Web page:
Caine, the founder of the A21 Campaign to end human trafficking, knows a thing or two about living unstoppable. In her book, Undaunted: Daring to Do What God Calls You to Do, she gives us this nugget.

“Nothing about my birth—or yours—was random or accidental. I was born for this time—and so were you. We were each chosen for a particular, cosmically important task that can be done by no one else.”

I feel my old bravado returning as God awakens in me old dreams, dreams so big only a kid can believe. He’s stripping away my grown-up perspectives and giving me the faith eyes of a child.

I’m starting to see that all things really are possible to the one who believes, (Mark 9:23). I’m starting to believe that God can use me—even me.

And he can even use you.

I’m steeping my mind daily in this truth, wrapping myself in the identity that I’m a chosen—in spite of my gender.

I’m learning to live with passion and lean into a calling so real fear and self-doubt can’t shake it.

How to Kick the Worry Habit

Photo by Francesco via Creative Commons, Flickr

Photo by Francesco via Creative Commons, Flickr

I did something crazy last month—I decided to start my annual health kick one month early. Cutting sugar from my diet was my health decision du jour.

I passed up holiday cookie exchanges and even pumpkin cheesecake, a minor miracle in itself. I kicked my sweets habit pretty quickly. In a week or so the cravings vanished.

I lost a few pounds, but what I learned about worry and how it relates to sugar addiction proved more important.

A 2013 study showed Oreos more addictive than heroine or cocaine. I’ve never experimented with drugs, but I do have a 30-year sugar addiction.

Maybe I should blame Little Debbie snacks in my lunchbox, but I once lived for that sugary fix. It satisfied in the moment, but gut-punched me with a new craving once the sugar wore off.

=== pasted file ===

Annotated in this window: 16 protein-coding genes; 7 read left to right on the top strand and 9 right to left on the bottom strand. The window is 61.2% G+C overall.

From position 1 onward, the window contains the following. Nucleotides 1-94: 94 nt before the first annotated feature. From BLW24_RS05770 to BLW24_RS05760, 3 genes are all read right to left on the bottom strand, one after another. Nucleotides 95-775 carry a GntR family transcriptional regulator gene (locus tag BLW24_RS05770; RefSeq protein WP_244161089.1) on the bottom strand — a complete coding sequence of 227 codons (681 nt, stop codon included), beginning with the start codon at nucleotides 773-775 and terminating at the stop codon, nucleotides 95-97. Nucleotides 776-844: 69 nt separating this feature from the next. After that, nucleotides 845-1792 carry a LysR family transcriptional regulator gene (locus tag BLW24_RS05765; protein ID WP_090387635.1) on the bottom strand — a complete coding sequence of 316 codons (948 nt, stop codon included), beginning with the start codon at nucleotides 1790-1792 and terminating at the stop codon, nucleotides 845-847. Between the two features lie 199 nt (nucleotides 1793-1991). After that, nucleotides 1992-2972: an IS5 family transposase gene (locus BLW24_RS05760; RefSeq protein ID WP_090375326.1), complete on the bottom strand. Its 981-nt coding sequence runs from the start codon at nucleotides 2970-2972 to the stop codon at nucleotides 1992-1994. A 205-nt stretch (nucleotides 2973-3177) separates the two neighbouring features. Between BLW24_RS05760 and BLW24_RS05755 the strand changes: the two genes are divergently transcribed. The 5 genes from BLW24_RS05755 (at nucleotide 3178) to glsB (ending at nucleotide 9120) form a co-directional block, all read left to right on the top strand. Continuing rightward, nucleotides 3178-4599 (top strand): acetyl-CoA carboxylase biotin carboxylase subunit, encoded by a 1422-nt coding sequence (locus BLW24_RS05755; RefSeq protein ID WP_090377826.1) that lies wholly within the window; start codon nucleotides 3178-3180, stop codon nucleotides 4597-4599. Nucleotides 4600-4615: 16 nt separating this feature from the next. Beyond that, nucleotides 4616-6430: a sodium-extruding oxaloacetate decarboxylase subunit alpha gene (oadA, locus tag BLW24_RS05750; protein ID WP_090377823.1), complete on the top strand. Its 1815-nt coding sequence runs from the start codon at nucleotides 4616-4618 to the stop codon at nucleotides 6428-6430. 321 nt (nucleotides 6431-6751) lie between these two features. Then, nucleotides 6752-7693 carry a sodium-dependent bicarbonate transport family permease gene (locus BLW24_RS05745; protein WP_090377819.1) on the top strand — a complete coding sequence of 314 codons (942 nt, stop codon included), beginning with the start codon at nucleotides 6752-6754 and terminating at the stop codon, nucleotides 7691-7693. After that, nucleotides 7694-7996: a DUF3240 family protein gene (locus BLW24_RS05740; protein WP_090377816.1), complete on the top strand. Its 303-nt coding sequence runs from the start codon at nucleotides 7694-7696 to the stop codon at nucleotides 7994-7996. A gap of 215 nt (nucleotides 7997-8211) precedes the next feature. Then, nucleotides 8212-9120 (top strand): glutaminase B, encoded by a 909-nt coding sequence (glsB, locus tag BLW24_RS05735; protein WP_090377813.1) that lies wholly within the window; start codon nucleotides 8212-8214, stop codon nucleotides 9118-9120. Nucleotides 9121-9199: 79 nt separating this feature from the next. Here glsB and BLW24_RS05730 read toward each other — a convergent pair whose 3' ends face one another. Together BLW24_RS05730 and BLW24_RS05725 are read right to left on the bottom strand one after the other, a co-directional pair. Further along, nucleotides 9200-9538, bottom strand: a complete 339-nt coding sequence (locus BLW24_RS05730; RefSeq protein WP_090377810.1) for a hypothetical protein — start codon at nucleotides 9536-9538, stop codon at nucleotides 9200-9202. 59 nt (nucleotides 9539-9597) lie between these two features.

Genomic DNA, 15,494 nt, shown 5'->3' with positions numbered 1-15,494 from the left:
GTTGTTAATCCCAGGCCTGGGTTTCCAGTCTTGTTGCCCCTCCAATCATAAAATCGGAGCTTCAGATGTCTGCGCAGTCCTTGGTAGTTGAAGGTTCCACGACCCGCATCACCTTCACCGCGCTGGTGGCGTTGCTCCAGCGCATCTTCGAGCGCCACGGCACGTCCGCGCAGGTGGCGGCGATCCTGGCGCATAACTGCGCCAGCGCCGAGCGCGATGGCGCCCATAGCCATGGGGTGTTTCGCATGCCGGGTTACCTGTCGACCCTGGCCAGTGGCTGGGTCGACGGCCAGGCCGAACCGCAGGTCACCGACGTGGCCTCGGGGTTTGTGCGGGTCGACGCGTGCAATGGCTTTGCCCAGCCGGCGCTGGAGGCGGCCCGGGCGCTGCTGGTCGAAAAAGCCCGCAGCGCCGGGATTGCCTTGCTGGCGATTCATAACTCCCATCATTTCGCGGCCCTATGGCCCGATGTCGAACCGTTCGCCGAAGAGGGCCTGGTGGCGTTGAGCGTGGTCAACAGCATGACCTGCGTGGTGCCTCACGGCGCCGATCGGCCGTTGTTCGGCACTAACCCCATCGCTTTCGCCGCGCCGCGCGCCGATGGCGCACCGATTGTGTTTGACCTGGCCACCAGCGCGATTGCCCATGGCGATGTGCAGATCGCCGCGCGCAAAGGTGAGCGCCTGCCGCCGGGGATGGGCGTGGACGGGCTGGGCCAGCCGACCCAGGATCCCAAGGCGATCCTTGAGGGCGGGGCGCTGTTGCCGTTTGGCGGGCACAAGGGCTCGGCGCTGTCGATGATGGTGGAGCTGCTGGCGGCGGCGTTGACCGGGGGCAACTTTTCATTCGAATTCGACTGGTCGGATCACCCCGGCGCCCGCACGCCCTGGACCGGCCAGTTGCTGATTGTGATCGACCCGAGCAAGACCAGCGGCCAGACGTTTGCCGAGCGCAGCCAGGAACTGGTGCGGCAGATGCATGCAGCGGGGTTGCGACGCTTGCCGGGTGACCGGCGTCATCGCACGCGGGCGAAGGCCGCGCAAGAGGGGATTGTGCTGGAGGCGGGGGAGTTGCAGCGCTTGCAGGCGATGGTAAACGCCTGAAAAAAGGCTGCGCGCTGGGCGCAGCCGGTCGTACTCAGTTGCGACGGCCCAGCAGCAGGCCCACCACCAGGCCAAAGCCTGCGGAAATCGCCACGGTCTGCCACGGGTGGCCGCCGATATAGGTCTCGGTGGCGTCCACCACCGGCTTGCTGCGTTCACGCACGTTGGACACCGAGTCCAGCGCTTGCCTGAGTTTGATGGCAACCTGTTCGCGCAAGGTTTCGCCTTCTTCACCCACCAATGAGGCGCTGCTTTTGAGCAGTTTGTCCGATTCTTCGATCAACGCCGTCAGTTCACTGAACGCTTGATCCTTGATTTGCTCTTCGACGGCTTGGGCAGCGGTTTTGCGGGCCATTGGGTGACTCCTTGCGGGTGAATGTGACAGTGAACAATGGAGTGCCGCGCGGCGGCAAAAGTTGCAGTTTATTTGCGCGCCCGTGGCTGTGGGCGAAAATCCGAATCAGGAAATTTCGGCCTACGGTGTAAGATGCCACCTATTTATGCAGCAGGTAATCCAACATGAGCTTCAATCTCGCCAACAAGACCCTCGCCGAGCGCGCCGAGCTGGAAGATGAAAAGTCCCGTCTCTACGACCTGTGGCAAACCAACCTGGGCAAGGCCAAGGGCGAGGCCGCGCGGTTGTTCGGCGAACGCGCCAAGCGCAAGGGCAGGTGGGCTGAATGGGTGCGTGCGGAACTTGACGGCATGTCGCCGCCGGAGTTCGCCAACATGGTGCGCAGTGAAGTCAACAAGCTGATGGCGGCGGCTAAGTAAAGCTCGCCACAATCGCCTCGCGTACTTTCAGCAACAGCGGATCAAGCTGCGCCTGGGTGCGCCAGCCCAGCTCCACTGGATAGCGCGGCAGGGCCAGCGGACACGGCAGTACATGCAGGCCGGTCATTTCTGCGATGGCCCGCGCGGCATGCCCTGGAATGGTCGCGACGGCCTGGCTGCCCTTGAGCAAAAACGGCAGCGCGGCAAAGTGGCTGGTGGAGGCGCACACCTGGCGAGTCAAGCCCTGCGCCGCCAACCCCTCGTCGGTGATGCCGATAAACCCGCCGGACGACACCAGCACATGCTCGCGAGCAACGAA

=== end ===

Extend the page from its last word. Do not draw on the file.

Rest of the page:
While driving one morning, I saw the similarity between sugar addiction and the destructive habit of worry. If I give in to the temptation to fret in one area of my life, it’s not long before fretting becomes an hourly fixation.

I wondered if I could stop the cycle of worry the same way I had broken the sugar cycle?

While my car engine idled at a stoplight, I imagined Jesus sitting in the passenger seat. Somehow the holiday hustle that prods the joy right out of my heart began to cease.

Backseat arguments over toys couldn’t invade my peace. In that moment, I shared exhaustion with him. I somehow knew Jesus sat beside me sharing in my anxieties and daily frustrations.

He sat with me. Or maybe better said, I sat with him, united with him.

This picture of him wanting to be with me during all my unlovely moments changed my mood and allowed his love to flow through me.

I’ve enjoyed Brother-Lawrence style prayer before. Practicing the presence of God while peeling potatoes or cleaning my house has never been difficult.

The real challenge is dwelling with the Lord during the chaos.

How do I unite my worried mind to Peace in the middle of toddler tantrums? These days, friends, I don’t have Brother Lawrence’s solitude or a quiet monastery to hide away in seeking God.

But I do have Someone to run to. Or better said, I have Someone who runs to me.

When I stopped consuming sugar this month, I marveled at how much better food tasted. Vegetables opened on my palate in a new way. Sweet red peppers tasted like candy.

New flavors and nuances in coffee and wine popped on my taste buds. I couldn’t believe what I had missed.